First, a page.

Dungeness crab season has arrived in the Bay Area, which is always cause for celebration in the kitchen. But with all the safety issues around crab last year, and lingering problems that are keeping some areas of the California coast closed to commercial fishing, it’s a good time for some Crab 101. Here are five things to know about Dungeness crab in the 2016-17 season. Learn more…
The San Francisco Chronicle reports on how Bay Area communities are preparing for a future with sea level rise. Read more…
|Sacramento – Ocean Protection Council (OPC) Executive Director Deborah Halberstadt released the following statement after Governor Brown signed into law two bills designed to protect our oceans and marine environments: SB 1363 (Monning) and AB 2139 (Williams).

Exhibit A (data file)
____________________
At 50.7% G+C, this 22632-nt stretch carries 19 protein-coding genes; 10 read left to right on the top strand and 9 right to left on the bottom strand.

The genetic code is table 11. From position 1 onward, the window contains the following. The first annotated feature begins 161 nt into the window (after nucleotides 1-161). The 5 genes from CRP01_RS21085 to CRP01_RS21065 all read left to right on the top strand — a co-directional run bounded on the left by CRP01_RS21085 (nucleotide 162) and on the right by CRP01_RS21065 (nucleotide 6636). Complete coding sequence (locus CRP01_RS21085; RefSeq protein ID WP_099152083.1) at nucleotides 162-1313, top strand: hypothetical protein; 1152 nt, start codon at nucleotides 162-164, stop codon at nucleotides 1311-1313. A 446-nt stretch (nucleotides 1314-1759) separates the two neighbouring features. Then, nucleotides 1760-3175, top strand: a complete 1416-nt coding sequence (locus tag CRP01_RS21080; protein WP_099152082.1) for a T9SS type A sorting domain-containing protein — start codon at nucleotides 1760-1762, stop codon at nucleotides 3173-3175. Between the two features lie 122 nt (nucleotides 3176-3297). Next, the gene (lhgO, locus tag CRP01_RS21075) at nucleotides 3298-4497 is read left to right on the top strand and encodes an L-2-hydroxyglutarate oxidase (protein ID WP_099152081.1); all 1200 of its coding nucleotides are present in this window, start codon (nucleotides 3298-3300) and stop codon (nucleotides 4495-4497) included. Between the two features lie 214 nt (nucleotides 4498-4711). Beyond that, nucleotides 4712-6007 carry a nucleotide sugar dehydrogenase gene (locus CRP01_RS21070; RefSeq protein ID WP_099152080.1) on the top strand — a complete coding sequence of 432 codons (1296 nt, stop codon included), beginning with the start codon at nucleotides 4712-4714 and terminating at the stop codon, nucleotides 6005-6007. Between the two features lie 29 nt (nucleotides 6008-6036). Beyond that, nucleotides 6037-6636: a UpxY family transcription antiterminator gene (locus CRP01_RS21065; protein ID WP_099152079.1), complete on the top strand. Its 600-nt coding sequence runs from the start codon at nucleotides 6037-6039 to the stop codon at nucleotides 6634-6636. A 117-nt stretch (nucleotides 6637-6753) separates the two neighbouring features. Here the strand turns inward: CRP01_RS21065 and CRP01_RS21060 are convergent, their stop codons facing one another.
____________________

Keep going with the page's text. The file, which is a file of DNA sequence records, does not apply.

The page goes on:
“Although ocean acidification is a global phenomenon, the West Coast will face some of the earliest, most severe changes. These bills underscore the importance of taking action now on a local scale in California. OPC is ready to take action, as directed in these bills, and work with our network of partners on a federal, state, regional and local level to ensure that we safeguard our unique coastal ecosystems for the impacts of ocean acidification. We appreciate the leadership of the legislature, Secretary Laird, and the Governor in addressing such a critical issue facing not just California’s coast, but the entire West Coast and global ocean.”